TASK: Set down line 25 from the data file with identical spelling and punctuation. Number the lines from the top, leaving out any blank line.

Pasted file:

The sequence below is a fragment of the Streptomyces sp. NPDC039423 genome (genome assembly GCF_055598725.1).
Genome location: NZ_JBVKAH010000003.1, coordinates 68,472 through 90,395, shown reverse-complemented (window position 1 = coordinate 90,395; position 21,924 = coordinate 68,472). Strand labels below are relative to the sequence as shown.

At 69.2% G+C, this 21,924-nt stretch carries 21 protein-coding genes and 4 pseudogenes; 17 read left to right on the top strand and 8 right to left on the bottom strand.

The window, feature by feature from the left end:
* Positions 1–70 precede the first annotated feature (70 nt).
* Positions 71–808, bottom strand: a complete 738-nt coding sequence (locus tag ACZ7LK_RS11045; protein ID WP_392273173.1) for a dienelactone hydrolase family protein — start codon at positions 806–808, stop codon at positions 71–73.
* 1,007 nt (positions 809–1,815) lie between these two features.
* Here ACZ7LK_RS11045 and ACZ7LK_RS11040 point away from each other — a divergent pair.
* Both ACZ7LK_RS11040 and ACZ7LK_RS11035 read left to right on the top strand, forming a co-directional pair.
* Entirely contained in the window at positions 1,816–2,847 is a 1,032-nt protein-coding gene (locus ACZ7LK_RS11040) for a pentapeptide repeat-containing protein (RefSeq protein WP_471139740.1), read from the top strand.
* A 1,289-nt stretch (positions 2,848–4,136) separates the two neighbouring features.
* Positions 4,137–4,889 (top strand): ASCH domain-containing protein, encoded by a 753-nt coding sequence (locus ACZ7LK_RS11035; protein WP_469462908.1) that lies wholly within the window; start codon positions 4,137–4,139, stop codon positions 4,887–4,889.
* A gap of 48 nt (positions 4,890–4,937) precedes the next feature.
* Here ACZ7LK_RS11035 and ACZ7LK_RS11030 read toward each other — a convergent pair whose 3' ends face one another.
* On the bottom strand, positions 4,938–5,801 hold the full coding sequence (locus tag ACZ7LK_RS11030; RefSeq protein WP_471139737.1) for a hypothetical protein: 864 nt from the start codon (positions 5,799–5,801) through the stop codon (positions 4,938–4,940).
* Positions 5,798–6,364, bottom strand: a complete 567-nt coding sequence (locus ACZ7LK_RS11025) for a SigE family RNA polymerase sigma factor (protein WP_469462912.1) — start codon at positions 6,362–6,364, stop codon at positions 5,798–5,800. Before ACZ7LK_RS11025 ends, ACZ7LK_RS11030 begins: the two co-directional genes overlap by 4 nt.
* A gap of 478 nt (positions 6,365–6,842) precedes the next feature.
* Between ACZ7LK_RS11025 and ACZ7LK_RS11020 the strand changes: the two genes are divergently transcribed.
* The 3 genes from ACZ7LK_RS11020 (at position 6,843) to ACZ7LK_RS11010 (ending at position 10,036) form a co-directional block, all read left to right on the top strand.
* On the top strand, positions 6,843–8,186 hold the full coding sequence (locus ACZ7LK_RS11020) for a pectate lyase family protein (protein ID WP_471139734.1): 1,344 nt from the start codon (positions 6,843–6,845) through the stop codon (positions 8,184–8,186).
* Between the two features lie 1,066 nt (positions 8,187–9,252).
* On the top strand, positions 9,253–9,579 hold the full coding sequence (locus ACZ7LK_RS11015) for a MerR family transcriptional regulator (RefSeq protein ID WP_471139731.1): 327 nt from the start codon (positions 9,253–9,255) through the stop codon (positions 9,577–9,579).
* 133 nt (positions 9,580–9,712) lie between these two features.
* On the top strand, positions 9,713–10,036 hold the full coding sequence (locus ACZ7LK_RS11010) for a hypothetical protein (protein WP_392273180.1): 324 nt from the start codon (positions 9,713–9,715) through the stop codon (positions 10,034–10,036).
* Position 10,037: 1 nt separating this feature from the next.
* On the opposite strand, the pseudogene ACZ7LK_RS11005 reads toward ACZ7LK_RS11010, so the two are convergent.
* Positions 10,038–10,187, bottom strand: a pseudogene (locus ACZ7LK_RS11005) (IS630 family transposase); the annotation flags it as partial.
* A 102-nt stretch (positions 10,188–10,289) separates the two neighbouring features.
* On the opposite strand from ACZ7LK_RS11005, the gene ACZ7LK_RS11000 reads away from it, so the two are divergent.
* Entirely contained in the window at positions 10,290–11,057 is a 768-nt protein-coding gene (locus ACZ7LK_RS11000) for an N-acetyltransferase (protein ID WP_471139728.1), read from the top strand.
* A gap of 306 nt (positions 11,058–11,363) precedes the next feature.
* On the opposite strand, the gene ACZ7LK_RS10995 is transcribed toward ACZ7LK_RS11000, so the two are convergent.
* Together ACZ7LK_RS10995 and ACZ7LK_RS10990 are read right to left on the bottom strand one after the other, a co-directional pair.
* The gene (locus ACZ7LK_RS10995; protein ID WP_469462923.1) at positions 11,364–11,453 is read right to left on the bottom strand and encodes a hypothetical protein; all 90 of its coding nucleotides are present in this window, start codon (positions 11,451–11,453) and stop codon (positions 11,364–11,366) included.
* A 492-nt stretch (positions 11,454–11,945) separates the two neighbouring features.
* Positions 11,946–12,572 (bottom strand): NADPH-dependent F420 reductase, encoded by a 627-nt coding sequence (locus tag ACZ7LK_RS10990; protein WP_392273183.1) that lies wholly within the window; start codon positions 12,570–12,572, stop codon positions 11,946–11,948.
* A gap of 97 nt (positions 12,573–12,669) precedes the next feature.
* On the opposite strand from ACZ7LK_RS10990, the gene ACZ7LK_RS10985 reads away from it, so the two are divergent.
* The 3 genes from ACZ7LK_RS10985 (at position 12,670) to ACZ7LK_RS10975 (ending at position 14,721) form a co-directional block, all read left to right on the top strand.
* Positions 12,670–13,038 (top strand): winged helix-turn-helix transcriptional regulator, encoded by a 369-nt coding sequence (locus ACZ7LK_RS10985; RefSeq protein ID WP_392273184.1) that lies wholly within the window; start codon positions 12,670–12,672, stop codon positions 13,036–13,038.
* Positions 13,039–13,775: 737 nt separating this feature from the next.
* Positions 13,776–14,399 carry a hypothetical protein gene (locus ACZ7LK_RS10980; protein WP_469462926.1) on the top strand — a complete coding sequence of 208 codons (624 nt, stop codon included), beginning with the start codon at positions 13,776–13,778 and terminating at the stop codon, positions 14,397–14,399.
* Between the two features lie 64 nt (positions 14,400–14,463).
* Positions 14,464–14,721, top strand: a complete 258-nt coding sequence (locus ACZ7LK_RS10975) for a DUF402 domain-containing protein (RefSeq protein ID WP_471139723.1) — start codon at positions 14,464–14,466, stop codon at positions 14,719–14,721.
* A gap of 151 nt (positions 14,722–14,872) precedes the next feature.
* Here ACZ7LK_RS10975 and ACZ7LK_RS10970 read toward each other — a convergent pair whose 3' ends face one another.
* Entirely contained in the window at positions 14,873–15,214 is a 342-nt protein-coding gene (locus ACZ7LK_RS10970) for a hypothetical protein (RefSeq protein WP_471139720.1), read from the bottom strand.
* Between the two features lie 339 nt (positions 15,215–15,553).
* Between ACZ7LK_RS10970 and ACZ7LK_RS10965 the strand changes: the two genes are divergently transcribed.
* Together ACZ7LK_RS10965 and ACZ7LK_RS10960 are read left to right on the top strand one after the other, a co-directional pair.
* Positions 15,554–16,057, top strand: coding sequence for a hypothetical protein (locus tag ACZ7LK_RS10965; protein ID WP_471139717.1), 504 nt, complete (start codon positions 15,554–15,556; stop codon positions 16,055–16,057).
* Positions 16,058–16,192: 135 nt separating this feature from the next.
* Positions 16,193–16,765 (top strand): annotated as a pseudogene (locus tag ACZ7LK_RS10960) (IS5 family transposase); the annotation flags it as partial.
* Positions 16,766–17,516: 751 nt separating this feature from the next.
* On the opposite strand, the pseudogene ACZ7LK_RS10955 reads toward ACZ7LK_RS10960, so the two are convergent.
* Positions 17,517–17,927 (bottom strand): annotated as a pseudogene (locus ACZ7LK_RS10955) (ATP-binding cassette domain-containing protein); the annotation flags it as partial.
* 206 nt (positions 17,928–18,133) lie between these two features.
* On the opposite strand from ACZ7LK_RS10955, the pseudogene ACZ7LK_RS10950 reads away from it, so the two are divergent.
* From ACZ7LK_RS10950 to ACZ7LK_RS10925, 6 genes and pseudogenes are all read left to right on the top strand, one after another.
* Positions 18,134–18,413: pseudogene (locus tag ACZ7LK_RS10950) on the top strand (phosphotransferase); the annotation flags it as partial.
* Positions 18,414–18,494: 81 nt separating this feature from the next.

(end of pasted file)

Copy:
* Position 10,037: 1 nt separating this feature from the next.